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I 'm basically confused as to how to export the latest files to my web server. I work with 3 other developers at work so subversion is a must really. We liked the idea that subversion allows multiple users to edit the same file.

http://stackoverflow.com/questions/438348/pushing-from-subversion-to-web-server

This guy says use svn export but wouldn't that messup if multiple people commit at the same time. Could I do something clever with the commit hook script?

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What do you mean by things "messing-up" because multiple people are committing at once? –  ctford Oct 11 '09 at 15:45
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3 Answers

An SVN export grabs the current version of the repository (or, a specific version if you specify) and drops it onto the local file system such that it is not actually under version control. What this means is that if you do an export, you cannot subsequently do a checkin from that exported directory (because it lacks the .svn folders that are required for talking to the central SVN repo).

You can create a post-commit hook that will automate this process for you - such that the web server always has the most recent version out of the repository. It doesn't matter if people "commit at the same time", because SVN treats it as atomic operations. In the end, you would end up with the most recent version on the web server.

There can be problems with this - if someone introduces a problem, or a bug, or hadn't done a get latest themselves and therefore screwed something up, then this automatically gets pushed to your webserver. For obvious reasons, this type of thing is avoided for production web servers - but really it boils down to what your own needs are.

Depending on your development environment and webserver environment, you might also look into something like Capistrano. It can be a bear to setup if you work from windows, and almost but impossible if your webserver is also Windows. But, if/when you do get it setup, its wonderful - it'll handle all the "connect via ssh, cd to correct directory, do export" and any other task that you want to automate for a deployment.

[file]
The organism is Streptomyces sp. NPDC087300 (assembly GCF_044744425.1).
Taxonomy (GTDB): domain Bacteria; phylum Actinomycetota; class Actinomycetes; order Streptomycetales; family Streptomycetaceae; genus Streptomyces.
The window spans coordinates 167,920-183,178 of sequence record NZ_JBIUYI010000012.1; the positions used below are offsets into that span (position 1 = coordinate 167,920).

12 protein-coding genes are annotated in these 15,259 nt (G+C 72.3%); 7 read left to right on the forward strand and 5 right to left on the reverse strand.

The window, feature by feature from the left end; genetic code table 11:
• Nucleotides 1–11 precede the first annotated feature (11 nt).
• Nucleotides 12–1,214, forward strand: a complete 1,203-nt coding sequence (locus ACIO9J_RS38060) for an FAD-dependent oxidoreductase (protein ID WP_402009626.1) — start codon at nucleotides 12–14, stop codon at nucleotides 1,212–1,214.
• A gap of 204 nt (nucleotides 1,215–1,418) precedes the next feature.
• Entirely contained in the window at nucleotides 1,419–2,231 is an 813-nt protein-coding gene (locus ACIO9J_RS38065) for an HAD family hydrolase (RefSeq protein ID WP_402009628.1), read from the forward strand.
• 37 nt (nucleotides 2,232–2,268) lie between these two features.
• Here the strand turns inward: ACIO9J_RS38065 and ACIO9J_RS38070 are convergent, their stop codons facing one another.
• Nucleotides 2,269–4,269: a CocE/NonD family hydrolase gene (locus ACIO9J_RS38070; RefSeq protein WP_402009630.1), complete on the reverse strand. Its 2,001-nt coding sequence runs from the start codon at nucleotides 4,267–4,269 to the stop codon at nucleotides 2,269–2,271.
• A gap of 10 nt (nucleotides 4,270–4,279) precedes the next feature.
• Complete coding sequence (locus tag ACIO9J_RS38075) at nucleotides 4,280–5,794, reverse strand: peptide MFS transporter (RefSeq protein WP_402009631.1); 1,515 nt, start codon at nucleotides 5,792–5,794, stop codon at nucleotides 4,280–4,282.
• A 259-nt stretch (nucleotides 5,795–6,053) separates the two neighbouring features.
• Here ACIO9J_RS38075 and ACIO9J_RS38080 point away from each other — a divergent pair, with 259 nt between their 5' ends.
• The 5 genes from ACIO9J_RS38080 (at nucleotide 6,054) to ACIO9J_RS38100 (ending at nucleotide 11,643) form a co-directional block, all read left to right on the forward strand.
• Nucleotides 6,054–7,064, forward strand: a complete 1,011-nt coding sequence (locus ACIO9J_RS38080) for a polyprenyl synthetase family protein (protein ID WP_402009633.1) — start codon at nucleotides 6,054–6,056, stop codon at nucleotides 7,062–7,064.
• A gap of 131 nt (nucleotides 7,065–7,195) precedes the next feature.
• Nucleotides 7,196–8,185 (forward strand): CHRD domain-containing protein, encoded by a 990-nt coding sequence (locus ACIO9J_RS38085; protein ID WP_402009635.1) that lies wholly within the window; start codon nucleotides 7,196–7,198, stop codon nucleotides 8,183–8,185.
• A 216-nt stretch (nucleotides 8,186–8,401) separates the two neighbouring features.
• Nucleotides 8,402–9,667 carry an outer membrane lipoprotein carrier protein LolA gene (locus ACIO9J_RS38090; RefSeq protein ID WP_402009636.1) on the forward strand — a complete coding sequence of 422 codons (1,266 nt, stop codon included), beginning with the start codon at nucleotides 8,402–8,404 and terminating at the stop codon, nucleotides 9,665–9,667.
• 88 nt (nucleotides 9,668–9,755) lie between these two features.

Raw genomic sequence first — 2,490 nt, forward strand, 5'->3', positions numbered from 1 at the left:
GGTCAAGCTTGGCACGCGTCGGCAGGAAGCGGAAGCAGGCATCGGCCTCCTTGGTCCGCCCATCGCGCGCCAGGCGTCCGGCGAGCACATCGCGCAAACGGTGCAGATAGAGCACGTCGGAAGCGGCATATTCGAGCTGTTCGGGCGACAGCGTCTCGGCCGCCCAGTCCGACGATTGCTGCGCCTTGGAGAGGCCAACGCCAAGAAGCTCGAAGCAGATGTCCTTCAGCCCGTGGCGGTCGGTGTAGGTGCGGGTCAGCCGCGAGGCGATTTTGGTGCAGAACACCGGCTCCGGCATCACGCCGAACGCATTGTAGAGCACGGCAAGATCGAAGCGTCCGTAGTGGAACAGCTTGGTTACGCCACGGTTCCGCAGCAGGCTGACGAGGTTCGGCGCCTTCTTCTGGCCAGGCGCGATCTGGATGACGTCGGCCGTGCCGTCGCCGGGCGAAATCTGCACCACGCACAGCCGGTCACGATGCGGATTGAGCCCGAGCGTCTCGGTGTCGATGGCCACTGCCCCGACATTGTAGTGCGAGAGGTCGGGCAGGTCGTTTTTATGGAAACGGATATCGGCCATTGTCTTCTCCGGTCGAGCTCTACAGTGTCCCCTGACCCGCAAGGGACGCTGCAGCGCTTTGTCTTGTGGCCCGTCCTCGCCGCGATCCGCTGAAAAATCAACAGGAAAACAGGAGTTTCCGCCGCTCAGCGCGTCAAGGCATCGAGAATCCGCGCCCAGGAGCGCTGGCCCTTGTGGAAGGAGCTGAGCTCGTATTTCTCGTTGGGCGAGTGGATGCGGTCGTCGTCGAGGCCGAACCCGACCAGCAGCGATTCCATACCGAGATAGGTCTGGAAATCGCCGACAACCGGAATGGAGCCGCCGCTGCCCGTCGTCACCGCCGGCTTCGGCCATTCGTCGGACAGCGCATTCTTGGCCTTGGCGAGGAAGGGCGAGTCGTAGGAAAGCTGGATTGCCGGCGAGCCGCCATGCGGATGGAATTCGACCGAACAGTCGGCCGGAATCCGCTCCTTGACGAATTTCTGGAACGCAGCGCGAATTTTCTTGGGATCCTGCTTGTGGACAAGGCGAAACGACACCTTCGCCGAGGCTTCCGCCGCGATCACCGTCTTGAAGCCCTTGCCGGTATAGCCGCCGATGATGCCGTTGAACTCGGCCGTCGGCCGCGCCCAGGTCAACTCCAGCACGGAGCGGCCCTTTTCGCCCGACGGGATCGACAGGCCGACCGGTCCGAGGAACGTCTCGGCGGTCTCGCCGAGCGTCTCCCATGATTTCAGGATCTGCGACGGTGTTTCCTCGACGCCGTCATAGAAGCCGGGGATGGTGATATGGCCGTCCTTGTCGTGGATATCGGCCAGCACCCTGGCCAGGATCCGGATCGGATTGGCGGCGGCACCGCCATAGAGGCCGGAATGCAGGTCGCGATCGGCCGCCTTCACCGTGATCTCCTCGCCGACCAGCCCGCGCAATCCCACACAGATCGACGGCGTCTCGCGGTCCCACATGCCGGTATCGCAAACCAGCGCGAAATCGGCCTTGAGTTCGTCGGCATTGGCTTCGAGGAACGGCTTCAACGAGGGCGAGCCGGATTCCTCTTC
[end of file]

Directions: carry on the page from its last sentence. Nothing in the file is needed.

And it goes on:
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You were saying it could cause problems if you were hadn't done a get latest themselves but I thought subversion would tell you your file is out of date if someone has commited the same file before you –  Ageis Oct 11 '09 at 16:32
    
SVN will complain if you are trying to check in a file that has a newer version on the central server. It will not complain if you are checking in files that were not changed on the central server. However, this does not mean there were no breaking changes. You can imagine, for a website, that someone changed the javascript or CSS file that you were depending on for your updates to work. Or for webapps such as ASP.NET, Ruby on Rails, etc, they have other dependencies that can cause the site to completely fail if you were depending on something in another file that was out of date. –  Matt Oct 11 '09 at 16:45
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If you only want to export your personal changes to your own server then you should develop on a seperate branch to the other developers. You export that branch to your local server and then merge the branches when you are ready to share your changes.

However, I would encourage you to all work on the same branch if it's feasible because the longer you put off merging the more of a pain it is.

Does that answer your question?

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I would use CruiseControl to build your project. You can have your SVN trunk and a branch for production. When someone checks in to trunk, you can have it automagically build a dev.domain.com site, and then when you check into the production branch, have it automatically build that site as well. It also gives you an easy way to roll back if you have issues on production.

http://cruisecontrol.sourceforge.net/

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